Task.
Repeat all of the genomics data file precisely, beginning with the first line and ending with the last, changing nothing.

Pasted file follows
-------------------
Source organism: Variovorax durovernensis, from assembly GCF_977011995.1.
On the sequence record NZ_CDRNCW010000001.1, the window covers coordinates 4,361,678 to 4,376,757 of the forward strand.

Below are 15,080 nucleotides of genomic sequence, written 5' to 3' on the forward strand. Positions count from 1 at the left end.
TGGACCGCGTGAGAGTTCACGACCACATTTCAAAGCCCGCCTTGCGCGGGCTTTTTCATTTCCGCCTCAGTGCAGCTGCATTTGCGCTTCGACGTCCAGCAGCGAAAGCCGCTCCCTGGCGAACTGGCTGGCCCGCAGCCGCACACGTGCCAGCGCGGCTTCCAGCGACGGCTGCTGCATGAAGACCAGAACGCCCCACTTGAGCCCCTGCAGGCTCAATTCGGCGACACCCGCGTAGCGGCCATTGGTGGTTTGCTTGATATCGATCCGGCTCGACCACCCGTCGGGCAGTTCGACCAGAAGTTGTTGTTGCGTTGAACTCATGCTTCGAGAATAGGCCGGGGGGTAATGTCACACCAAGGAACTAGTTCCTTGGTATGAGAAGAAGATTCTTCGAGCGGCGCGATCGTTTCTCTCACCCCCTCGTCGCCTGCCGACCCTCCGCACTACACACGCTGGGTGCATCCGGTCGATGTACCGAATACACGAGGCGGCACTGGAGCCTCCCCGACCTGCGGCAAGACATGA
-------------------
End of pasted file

Source organism: Variovorax durovernensis, from assembly GCF_977011995.1.
On the sequence record NZ_CDRNCW010000001.1, the window covers coordinates 4,361,678 to 4,376,757 of the forward strand.

Below are 15,080 nucleotides of genomic sequence, written 5' to 3' on the forward strand. Positions count from 1 at the left end.
TGGACCGCGTGAGAGTTCACGACCACATTTCAAAGCCCGCCTTGCGCGGGCTTTTTCATTTCCGCCTCAGTGCAGCTGCATTTGCGCTTCGACGTCCAGCAGCGAAAGCCGCTCCCTGGCGAACTGGCTGGCCCGCAGCCGCACACGTGCCAGCGCGGCTTCCAGCGACGGCTGCTGCATGAAGACCAGAACGCCCCACTTGAGCCCCTGCAGGCTCAATTCGGCGACACCCGCGTAGCGGCCATTGGTGGTTTGCTTGATATCGATCCGGCTCGACCACCCGTCGGGCAGTTCGACCAGAAGTTGTTGTTGCGTTGAACTCATGCTTCGAGAATAGGCCGGGGGGTAATGTCACACCAAGGAACTAGTTCCTTGGTATGAGAAGAAGATTCTTCGAGCGGCGCGATCGTTTCTCTCACCCCCTCGTCGCCTGCCGACCCTCCGCACTACACACGCTGGGTGCATCCGGTCGATGTACCGAATACACGAGGCGGCACTGGAGCCTCCCCGACCTGCGGCAAGACATGA